|Little Atlas: Surface Serene
Posted by Duncan Glenday, SoT Staff Writer on 2005-03-21 20:32:49
Miami-based quartet Little Atlas is known for its aggressive schedule of playing local venues, effectively delivering its prog message to an intelligent public that has never heard the words progressive and music used in the same sentence. As band leader Steve Katsikas describes it "...we sell CDs at our shows, and most of the people who enjoy it don't know what progressive music is. But they know what they like."
At first blush this record may sound like rather good pop-prog. Well it's rather good and it's rather prog, but although Surface Serene is somewhat approachable the 'pop' references quickly disappear after the first spin and you realize that it's unfortunate the opening track starts off sounding like power pop, with its lilting rhythm and the very tight drum / bass work and the straightforward vocals and melody. But about half way in you move quickly into progressive territory with interesting vocal harmonies and a killer synth solo, and that bass cranks it up into high gear with high register jazzy flourishes that drive the piece to its very 'progressive' conclusion.
And we're left with the conclusion that this is modern progressive music in the same vein as label-stablemates IZZ, Salem Hill, Man On Fire, Eyestrings and Guy Manning; in the sense that is palatable modern progressive rock that spans the void between the symphonic and neo sub-genres. Little Atlas has been compared with Yes, Kansas, and early Genesis, and the Miami Herald described it as "Music for Musicians" - so it's no surprise that with this sophomore release Little Atlas was the the first act signed to Prog Rock Records - a label that has since grown into one of the more important in the genre.
With its catchy chorus, the title track is a standout piece. It starts with a soft keyboard introduction, then enter the bass and drums and a guitar hammering heavy power chords, and just as suddenly, it pulls back. The vocals are ballad-soft and the simple melody is barbed with hooks, and accompanied by elegant keyboard and guitar led instrumentation. The piece swells and recedes and swells again in a slow, tantric rhythm, subtly different each time, but always returning to that theme introduced in the first 10 seconds. Listen for the wailing guitar solo in the closing minute before the song fades gently away. It may not be the most progressive piece on the album, but you can easily understand how that intelligent Miami public is being drawn into the world of intelligent music. The most complex piece is probably "Can I Find It". It revolves around the theme introduced in the first moments, but its sophisticated arrangements and subtle shifts meander through so many places that you'll be surprised the piece lasts less than 8 minutes.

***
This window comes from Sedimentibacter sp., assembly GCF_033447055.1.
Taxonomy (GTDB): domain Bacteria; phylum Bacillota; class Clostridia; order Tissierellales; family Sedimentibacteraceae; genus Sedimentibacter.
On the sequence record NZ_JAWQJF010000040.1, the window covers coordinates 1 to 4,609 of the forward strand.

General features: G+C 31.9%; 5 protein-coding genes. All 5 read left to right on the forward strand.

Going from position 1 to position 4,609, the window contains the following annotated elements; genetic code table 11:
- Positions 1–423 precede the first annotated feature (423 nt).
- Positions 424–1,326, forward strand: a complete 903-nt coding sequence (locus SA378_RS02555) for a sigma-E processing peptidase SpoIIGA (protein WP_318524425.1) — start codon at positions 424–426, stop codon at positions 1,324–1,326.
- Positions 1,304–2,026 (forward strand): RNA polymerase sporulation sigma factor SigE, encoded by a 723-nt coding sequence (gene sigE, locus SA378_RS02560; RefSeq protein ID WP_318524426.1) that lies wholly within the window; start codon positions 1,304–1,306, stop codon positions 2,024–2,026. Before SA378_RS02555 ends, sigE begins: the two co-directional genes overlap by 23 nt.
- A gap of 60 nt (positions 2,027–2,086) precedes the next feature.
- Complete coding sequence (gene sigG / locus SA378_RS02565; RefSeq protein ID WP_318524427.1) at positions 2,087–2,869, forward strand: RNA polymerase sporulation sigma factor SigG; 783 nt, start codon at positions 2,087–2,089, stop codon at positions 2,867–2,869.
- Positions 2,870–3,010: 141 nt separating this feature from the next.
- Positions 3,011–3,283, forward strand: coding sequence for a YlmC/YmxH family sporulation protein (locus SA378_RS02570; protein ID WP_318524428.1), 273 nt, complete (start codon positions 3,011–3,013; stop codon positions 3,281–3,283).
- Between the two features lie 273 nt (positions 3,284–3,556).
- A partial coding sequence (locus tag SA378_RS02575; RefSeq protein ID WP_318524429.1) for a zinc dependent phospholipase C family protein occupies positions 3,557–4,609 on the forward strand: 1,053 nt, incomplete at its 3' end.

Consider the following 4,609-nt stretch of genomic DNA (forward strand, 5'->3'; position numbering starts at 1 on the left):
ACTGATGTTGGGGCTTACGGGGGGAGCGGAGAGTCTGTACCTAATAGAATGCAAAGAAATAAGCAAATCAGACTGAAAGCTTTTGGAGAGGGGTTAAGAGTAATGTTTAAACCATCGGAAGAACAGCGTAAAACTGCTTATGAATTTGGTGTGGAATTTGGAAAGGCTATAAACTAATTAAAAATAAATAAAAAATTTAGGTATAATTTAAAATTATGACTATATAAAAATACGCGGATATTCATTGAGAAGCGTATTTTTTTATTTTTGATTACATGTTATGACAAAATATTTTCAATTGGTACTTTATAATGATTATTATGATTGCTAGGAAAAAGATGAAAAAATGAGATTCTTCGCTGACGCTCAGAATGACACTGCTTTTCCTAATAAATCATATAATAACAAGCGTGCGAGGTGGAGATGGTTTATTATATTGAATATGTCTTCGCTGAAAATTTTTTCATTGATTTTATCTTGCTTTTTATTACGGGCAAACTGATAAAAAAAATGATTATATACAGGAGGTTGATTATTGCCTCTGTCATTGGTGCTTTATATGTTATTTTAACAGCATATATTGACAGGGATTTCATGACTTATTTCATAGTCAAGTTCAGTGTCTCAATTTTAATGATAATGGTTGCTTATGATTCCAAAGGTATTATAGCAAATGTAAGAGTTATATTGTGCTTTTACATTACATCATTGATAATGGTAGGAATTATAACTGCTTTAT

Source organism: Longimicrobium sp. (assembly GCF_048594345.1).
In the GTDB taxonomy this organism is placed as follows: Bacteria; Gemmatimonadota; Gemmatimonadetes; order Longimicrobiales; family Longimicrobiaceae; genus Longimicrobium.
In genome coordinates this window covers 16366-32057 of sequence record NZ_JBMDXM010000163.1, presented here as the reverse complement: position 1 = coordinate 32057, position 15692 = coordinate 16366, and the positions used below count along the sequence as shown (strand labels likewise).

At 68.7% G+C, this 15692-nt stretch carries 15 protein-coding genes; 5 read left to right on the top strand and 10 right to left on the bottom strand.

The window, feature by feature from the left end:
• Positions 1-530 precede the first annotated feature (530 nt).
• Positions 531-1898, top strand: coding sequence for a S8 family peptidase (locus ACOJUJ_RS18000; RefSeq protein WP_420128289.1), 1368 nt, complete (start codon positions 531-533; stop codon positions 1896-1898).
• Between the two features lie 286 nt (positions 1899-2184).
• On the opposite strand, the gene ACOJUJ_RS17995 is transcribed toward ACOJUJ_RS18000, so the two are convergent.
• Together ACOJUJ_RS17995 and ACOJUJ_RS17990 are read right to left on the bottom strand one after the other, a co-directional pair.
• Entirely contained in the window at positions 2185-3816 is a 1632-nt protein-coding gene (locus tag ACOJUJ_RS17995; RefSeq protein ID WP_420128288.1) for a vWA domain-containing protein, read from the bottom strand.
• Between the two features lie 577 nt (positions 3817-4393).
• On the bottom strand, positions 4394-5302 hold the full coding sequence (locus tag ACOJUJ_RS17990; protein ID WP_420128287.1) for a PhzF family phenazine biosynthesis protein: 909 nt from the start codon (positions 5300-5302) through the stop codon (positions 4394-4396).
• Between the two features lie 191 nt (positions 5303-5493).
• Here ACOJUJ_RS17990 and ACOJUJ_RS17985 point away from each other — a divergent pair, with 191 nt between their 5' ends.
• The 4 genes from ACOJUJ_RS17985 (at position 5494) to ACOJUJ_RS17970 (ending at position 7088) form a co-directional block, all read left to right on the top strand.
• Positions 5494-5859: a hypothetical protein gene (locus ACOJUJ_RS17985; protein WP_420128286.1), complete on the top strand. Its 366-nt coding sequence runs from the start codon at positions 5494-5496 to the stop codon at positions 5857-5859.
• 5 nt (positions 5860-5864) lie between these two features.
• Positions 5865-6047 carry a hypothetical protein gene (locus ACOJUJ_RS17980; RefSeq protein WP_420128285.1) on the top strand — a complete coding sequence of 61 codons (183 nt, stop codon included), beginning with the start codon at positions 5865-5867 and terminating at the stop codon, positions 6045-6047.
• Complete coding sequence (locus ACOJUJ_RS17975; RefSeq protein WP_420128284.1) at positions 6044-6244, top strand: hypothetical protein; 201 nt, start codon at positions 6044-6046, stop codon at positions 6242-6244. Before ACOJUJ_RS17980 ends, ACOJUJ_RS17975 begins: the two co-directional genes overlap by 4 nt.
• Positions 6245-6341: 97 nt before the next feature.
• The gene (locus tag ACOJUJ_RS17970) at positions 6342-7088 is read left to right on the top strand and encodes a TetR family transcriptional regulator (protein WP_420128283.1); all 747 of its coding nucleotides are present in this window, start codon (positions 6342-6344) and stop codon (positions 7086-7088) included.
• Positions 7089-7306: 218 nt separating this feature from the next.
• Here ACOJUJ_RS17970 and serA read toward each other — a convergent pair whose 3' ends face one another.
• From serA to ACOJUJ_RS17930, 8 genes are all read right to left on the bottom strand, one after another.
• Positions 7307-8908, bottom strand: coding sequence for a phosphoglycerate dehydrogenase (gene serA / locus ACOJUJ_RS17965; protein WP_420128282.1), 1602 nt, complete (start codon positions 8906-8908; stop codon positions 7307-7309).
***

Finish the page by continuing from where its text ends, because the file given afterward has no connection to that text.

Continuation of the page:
The keyboard / guitar interplay are important components of every track. Singer, keyboardist and multi-instrumentalist Katsikas is at his best on the piano, and his keyboard lines are tightly coupled with Roy Strattman's elegant guitars that go through chameleon-like changes in tone from soaring leads to Steve Howe inspired sections to muted accompaniment.
Those Miami audiences aren't easily fooled - they know what they like and they like this stuff. Surface Serene is approachable, yet it's neither pop-prog nor neo. Prog-lite, perhaps, but this is an album you can play again and again and again.
Track Listing:Faceless (5:49)
Surface Serene (4:50)
Can I Find It (7:34)
Salmon Song (4:22)
Momentary Thread (5:26)
Shine (Bonus Track) (4:57)